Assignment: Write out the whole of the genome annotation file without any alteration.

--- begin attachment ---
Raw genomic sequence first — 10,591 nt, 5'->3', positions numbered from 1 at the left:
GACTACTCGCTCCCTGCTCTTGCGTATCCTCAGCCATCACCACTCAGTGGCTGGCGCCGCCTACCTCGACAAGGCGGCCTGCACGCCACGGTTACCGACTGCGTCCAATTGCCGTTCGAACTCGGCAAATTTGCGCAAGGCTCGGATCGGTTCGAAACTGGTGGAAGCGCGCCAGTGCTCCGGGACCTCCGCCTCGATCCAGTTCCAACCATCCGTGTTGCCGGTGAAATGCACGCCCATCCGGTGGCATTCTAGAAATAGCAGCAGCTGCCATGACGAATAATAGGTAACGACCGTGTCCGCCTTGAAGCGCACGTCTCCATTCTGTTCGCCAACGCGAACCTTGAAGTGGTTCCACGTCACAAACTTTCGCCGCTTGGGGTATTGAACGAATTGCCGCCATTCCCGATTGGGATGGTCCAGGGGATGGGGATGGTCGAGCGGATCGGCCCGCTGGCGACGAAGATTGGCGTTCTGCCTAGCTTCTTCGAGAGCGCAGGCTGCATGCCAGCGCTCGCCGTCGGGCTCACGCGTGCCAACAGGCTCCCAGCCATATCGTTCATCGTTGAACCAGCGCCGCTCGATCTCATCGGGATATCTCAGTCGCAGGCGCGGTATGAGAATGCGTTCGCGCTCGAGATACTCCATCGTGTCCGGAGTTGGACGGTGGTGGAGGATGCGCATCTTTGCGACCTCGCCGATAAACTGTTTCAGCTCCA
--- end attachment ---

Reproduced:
Raw genomic sequence first — 10,591 nt, 5'->3', positions numbered from 1 at the left:
GACTACTCGCTCCCTGCTCTTGCGTATCCTCAGCCATCACCACTCAGTGGCTGGCGCCGCCTACCTCGACAAGGCGGCCTGCACGCCACGGTTACCGACTGCGTCCAATTGCCGTTCGAACTCGGCAAATTTGCGCAAGGCTCGGATCGGTTCGAAACTGGTGGAAGCGCGCCAGTGCTCCGGGACCTCCGCCTCGATCCAGTTCCAACCATCCGTGTTGCCGGTGAAATGCACGCCCATCCGGTGGCATTCTAGAAATAGCAGCAGCTGCCATGACGAATAATAGGTAACGACCGTGTCCGCCTTGAAGCGCACGTCTCCATTCTGTTCGCCAACGCGAACCTTGAAGTGGTTCCACGTCACAAACTTTCGCCGCTTGGGGTATTGAACGAATTGCCGCCATTCCCGATTGGGATGGTCCAGGGGATGGGGATGGTCGAGCGGATCGGCCCGCTGGCGACGAAGATTGGCGTTCTGCCTAGCTTCTTCGAGAGCGCAGGCTGCATGCCAGCGCTCGCCGTCGGGCTCACGCGTGCCAACAGGCTCCCAGCCATATCGTTCATCGTTGAACCAGCGCCGCTCGATCTCATCGGGATATCTCAGTCGCAGGCGCGGTATGAGAATGCGTTCGCGCTCGAGATACTCCATCGTGTCCGGAGTTGGACGGTGGTGGAGGATGCGCATCTTTGCGACCTCGCCGATAAACTGTTTCAGCTCCA